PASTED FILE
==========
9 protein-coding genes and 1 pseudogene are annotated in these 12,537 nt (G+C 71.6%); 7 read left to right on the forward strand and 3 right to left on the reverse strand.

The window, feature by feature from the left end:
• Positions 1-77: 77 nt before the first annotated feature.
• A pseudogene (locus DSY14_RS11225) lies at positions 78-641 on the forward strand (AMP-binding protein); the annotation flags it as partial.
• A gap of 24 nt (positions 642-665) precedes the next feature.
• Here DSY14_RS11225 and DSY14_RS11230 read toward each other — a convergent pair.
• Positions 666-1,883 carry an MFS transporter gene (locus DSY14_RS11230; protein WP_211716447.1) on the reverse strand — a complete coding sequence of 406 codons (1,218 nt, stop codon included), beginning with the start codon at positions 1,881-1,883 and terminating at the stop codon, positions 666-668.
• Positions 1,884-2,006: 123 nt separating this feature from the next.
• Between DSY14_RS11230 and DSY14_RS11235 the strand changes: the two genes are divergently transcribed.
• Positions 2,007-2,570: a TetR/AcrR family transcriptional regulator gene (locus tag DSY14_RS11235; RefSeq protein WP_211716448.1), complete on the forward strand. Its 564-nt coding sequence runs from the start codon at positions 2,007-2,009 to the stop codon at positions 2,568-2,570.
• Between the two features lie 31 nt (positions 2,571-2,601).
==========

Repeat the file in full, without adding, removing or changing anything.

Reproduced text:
9 protein-coding genes and 1 pseudogene are annotated in these 12,537 nt (G+C 71.6%); 7 read left to right on the forward strand and 3 right to left on the reverse strand.

The window, feature by feature from the left end:
• Positions 1-77: 77 nt before the first annotated feature.
• A pseudogene (locus DSY14_RS11225) lies at positions 78-641 on the forward strand (AMP-binding protein); the annotation flags it as partial.
• A gap of 24 nt (positions 642-665) precedes the next feature.
• Here DSY14_RS11225 and DSY14_RS11230 read toward each other — a convergent pair.
• Positions 666-1,883 carry an MFS transporter gene (locus DSY14_RS11230; protein WP_211716447.1) on the reverse strand — a complete coding sequence of 406 codons (1,218 nt, stop codon included), beginning with the start codon at positions 1,881-1,883 and terminating at the stop codon, positions 666-668.
• Positions 1,884-2,006: 123 nt separating this feature from the next.
• Between DSY14_RS11230 and DSY14_RS11235 the strand changes: the two genes are divergently transcribed.
• Positions 2,007-2,570: a TetR/AcrR family transcriptional regulator gene (locus tag DSY14_RS11235; RefSeq protein WP_211716448.1), complete on the forward strand. Its 564-nt coding sequence runs from the start codon at positions 2,007-2,009 to the stop codon at positions 2,568-2,570.
• Between the two features lie 31 nt (positions 2,571-2,601).